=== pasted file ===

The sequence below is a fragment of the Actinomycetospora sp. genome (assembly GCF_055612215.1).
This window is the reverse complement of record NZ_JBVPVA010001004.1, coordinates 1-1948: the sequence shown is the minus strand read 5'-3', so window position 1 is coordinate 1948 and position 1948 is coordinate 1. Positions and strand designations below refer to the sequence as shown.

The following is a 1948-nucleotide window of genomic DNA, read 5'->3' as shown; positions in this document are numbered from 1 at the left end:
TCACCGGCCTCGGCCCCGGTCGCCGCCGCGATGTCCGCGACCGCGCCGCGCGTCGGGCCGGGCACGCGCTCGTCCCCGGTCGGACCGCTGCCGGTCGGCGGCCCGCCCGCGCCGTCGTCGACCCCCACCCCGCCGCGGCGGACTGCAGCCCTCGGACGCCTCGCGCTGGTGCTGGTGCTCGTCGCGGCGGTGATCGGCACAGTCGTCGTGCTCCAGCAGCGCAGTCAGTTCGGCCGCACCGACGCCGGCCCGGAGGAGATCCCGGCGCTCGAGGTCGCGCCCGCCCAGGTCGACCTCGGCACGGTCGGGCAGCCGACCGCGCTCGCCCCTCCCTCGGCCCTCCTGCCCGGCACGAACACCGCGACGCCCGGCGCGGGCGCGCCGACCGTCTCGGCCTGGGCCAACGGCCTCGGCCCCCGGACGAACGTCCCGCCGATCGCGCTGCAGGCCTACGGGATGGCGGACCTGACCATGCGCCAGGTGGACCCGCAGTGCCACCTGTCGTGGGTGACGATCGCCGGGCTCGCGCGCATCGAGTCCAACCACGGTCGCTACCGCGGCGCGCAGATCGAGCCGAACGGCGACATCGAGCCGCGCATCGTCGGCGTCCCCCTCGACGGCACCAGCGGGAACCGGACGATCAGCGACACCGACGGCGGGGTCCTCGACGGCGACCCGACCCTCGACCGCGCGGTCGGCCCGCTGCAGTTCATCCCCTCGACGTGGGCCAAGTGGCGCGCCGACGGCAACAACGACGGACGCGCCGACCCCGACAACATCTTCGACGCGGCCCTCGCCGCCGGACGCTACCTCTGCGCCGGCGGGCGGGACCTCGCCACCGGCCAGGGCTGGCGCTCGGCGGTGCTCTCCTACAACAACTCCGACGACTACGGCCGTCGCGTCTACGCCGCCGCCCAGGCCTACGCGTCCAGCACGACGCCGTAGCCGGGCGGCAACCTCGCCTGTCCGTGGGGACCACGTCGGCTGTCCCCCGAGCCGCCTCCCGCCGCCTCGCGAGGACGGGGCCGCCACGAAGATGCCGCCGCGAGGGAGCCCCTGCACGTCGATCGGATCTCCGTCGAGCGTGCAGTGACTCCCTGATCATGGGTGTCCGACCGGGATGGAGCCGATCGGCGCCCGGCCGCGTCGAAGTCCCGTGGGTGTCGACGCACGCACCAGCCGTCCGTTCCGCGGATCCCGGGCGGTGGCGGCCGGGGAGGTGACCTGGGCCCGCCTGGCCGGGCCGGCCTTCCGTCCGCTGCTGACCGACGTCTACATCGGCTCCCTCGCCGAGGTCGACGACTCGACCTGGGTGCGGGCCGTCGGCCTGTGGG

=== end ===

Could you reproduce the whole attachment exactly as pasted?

The sequence below is a fragment of the Actinomycetospora sp. genome (assembly GCF_055612215.1).
This window is the reverse complement of record NZ_JBVPVA010001004.1, coordinates 1-1948: the sequence shown is the minus strand read 5'-3', so window position 1 is coordinate 1948 and position 1948 is coordinate 1. Positions and strand designations below refer to the sequence as shown.

The following is a 1948-nucleotide window of genomic DNA, read 5'->3' as shown; positions in this document are numbered from 1 at the left end:
TCACCGGCCTCGGCCCCGGTCGCCGCCGCGATGTCCGCGACCGCGCCGCGCGTCGGGCCGGGCACGCGCTCGTCCCCGGTCGGACCGCTGCCGGTCGGCGGCCCGCCCGCGCCGTCGTCGACCCCCACCCCGCCGCGGCGGACTGCAGCCCTCGGACGCCTCGCGCTGGTGCTGGTGCTCGTCGCGGCGGTGATCGGCACAGTCGTCGTGCTCCAGCAGCGCAGTCAGTTCGGCCGCACCGACGCCGGCCCGGAGGAGATCCCGGCGCTCGAGGTCGCGCCCGCCCAGGTCGACCTCGGCACGGTCGGGCAGCCGACCGCGCTCGCCCCTCCCTCGGCCCTCCTGCCCGGCACGAACACCGCGACGCCCGGCGCGGGCGCGCCGACCGTCTCGGCCTGGGCCAACGGCCTCGGCCCCCGGACGAACGTCCCGCCGATCGCGCTGCAGGCCTACGGGATGGCGGACCTGACCATGCGCCAGGTGGACCCGCAGTGCCACCTGTCGTGGGTGACGATCGCCGGGCTCGCGCGCATCGAGTCCAACCACGGTCGCTACCGCGGCGCGCAGATCGAGCCGAACGGCGACATCGAGCCGCGCATCGTCGGCGTCCCCCTCGACGGCACCAGCGGGAACCGGACGATCAGCGACACCGACGGCGGGGTCCTCGACGGCGACCCGACCCTCGACCGCGCGGTCGGCCCGCTGCAGTTCATCCCCTCGACGTGGGCCAAGTGGCGCGCCGACGGCAACAACGACGGACGCGCCGACCCCGACAACATCTTCGACGCGGCCCTCGCCGCCGGACGCTACCTCTGCGCCGGCGGGCGGGACCTCGCCACCGGCCAGGGCTGGCGCTCGGCGGTGCTCTCCTACAACAACTCCGACGACTACGGCCGTCGCGTCTACGCCGCCGCCCAGGCCTACGCGTCCAGCACGACGCCGTAGCCGGGCGGCAACCTCGCCTGTCCGTGGGGACCACGTCGGCTGTCCCCCGAGCCGCCTCCCGCCGCCTCGCGAGGACGGGGCCGCCACGAAGATGCCGCCGCGAGGGAGCCCCTGCACGTCGATCGGATCTCCGTCGAGCGTGCAGTGACTCCCTGATCATGGGTGTCCGACCGGGATGGAGCCGATCGGCGCCCGGCCGCGTCGAAGTCCCGTGGGTGTCGACGCACGCACCAGCCGTCCGTTCCGCGGATCCCGGGCGGTGGCGGCCGGGGAGGTGACCTGGGCCCGCCTGGCCGGGCCGGCCTTCCGTCCGCTGCTGACCGACGTCTACATCGGCTCCCTCGCCGAGGTCGACGACTCGACCTGGGTGCGGGCCGTCGGCCTGTGGG